Songs from the Wood

This time we’re going to deal with some very wild ingredients – venison and mushrooms – even though they’re probably all farmed anyway. A bit more than half of this country is covered in forest, so it’s not far fetched to want to cook food that gives hints of harsh Scandinavian nature.

The dish cooked in this post was actually caused by the last post because we were hanging out in the frozen stuff aisles of the local grocery store, trying to decide which fish to buy. Across the aisle from the fish were the game section, containing some very Scandinavian products such as renskav – frozen and thinly sliced reindeer meat (‘skav’ means chafe, but a more accurate translation would probably be ‘shavings’) and what we’re using today – hjortskav (venison shavings).  I marveled for a while at how comparatively cheap the venison was, until I realized that it was imported from New Zealand, at which point it was already bought and brought home.

Second fiddle is played today by the Oyster Mushroom, which is native to Sweden, although not growing wild at this particular time of the year of course. It’s one of the most cultivated mushrooms in the world though, so it’s fairly easily available nowadays, and while more expensive than button mushrooms it’s about half the price it was when I first encountered it in a store, about ten years ago.

Thirdly there is the time honored staple of Swedish eating – roots. Today one from the Andes, one from  Bactria and two from the Mediterranian. I’m talking of course about potato, carrot, parsnip and onion.


To sum up what the goal with today’s exercises is: A lightly stewed fry-up of venison and mushrooms, served with fried root vegetables. It’s going to be fairly similar to a hash or other dishes that throw stuff together. But first things first. It’s time to play that old game of slice and dice with the roots, although leave the onion for later. The plan is to parboil slightly in order to avoid unnecessary dryness later when the veggies have been oven baked. I can warmly recommend these firm fine Inova potatoes I used. Herbs and such can be added to the boiling water. Also, be rather generous with the salt since oven baked root veg like these since salt added after cooking tend to bounce off unless the veggies have wallowed in fat.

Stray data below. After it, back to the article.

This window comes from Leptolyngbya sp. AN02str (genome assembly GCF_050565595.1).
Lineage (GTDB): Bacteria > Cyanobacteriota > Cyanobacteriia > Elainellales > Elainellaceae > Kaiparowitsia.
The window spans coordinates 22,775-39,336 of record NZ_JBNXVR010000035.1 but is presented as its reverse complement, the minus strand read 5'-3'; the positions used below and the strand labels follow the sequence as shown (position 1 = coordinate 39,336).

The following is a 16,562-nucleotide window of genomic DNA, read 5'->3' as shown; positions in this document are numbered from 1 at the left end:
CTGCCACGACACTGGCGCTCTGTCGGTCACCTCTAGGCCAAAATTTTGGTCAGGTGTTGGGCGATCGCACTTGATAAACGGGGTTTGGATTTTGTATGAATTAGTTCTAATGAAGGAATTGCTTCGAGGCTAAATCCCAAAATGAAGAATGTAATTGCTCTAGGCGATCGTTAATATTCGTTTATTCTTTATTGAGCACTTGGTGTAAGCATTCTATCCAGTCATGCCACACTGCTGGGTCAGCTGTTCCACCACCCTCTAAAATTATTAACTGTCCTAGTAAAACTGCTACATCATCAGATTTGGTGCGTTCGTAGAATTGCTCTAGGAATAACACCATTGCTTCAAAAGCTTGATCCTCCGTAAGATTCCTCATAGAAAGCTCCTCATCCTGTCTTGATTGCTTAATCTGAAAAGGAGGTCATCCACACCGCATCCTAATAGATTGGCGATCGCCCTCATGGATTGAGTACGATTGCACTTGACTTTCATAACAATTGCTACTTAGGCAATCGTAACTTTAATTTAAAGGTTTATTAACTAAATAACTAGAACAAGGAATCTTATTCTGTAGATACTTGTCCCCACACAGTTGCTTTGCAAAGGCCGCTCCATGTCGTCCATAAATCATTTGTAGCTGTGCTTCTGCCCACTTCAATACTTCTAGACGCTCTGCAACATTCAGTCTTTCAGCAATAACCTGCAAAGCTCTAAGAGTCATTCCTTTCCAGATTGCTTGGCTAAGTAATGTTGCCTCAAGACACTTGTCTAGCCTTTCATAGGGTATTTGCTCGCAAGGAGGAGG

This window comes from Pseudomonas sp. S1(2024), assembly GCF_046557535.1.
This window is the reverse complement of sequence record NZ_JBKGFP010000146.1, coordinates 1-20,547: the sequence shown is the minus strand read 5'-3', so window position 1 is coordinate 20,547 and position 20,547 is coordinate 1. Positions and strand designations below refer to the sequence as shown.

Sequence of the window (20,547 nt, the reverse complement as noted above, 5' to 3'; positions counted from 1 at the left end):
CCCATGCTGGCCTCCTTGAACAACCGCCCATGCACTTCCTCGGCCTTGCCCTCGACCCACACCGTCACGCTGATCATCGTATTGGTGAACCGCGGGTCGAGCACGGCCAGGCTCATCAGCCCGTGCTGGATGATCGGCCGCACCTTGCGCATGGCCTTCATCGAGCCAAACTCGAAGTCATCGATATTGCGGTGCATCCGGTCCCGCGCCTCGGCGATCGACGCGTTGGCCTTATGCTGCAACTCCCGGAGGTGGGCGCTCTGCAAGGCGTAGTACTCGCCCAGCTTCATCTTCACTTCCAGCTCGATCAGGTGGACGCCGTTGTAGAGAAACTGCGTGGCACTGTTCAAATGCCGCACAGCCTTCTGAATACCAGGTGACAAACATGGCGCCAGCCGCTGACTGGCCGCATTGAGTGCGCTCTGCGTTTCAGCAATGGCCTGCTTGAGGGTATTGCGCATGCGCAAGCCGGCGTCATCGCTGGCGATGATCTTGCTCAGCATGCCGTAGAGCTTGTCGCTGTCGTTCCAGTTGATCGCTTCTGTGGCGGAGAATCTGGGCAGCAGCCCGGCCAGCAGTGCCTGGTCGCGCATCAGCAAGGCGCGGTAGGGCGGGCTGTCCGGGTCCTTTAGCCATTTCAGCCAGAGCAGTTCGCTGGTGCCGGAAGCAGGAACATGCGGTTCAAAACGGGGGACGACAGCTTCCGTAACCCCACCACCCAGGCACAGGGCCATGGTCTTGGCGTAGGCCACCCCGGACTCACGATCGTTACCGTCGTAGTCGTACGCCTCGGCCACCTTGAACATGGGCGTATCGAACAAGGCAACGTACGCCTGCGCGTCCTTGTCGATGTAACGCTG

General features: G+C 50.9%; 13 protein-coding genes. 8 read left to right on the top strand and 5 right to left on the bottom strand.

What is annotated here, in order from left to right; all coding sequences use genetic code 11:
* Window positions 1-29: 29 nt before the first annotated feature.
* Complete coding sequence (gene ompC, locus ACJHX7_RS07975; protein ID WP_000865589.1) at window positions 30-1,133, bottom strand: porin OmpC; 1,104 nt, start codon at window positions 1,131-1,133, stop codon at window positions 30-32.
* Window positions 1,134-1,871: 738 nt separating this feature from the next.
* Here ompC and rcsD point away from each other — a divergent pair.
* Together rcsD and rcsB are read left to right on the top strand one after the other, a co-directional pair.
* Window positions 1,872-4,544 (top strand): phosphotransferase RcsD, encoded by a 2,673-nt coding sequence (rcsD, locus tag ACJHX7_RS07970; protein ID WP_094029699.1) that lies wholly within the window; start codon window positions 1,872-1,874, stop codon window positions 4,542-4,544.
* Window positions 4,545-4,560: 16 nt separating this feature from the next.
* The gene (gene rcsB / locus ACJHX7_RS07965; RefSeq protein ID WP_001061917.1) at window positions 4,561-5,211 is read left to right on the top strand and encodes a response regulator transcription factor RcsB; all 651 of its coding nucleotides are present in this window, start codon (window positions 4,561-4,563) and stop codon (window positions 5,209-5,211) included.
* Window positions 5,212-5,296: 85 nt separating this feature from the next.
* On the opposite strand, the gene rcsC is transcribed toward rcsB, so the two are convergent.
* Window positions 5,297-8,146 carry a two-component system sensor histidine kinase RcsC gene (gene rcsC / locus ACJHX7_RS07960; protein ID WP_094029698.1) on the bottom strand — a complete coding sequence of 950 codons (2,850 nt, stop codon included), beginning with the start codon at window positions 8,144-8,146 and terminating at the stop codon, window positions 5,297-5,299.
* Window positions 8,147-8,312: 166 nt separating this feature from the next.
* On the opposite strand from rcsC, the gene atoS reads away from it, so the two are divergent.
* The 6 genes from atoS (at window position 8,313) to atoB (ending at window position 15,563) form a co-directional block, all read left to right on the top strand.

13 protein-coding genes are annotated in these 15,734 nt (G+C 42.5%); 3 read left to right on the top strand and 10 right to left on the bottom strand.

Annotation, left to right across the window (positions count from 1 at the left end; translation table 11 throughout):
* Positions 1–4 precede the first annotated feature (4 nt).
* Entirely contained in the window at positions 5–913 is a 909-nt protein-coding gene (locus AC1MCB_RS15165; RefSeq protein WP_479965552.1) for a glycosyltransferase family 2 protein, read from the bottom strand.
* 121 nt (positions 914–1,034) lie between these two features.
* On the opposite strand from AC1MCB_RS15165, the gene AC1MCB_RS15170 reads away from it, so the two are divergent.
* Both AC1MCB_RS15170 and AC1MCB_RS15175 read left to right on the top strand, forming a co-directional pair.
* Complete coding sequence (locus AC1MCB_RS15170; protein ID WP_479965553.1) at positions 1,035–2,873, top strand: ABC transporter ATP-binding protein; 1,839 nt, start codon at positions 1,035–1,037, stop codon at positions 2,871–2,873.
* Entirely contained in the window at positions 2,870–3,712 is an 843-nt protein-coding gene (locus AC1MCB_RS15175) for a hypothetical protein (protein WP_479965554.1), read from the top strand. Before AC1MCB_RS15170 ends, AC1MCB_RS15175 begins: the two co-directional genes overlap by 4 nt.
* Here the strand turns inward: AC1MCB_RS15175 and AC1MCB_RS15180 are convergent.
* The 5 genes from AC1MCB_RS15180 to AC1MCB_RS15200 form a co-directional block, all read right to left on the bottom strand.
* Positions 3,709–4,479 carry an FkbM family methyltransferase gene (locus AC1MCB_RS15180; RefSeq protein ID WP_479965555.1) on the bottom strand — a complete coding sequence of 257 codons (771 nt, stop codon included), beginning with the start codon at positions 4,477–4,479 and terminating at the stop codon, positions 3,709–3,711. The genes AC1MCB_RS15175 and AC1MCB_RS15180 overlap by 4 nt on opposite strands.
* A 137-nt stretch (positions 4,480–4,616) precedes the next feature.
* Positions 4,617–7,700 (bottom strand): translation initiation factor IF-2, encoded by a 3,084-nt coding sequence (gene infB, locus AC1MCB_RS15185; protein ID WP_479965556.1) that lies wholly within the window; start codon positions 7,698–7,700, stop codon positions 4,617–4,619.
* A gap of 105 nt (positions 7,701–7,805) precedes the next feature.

When the roots have hit the oven, clean the pan and put sliced mushrooms in it. Dry fry them for a couple of minutes with a pinch of salt to draw out some of the liquid. This is done in order to avoid sealing a lot of excess water in the mushrooms which will happen if seared with fat directly. Doing so might cause the mushrooms to get an odd texture that’s both slimy and chewy at the same time. The observant image analyst will notice that there’s not just oyster mushroom in the pan but also some leftover button mushrooms. Images show shrooms before and after dry frying.

Now it’s time to add fat, onions and venison to the pan. Stock cube, a splash of red wine and some thyme wouldn’t hurt either. I’ve cut up the venison into smaller stacks to make searing it in a pan with various other stuff easier. If it’s to fry on it’s own that won’t be necessary since it just falls to pieces after a while anyway.

When everything is fried to satisfaction it might be time to adjust the seasoning. One can also wait with that until after adding the crème fraîche which is the next step. It’s been brought to my attention that crème fraîche isn’t as well known globaly as it is here (and I’m gladly assuming that not all of my readers are from Sweden). It’s basically a thicker, fattier, less acidic sour cream that doesn’t curdle when heated. The Wikipedia article is rather good.

After adding crème fraîche and probably a good dose of black pepper, bring the whole thing to boil and simmer briefly. With any luck the potato mixture will have finished roasting about now and everything will be ready to serve. Empricial studies conducted on the fly suggest that lingonberry preserves or some sort of jelly is a good condiment for this.



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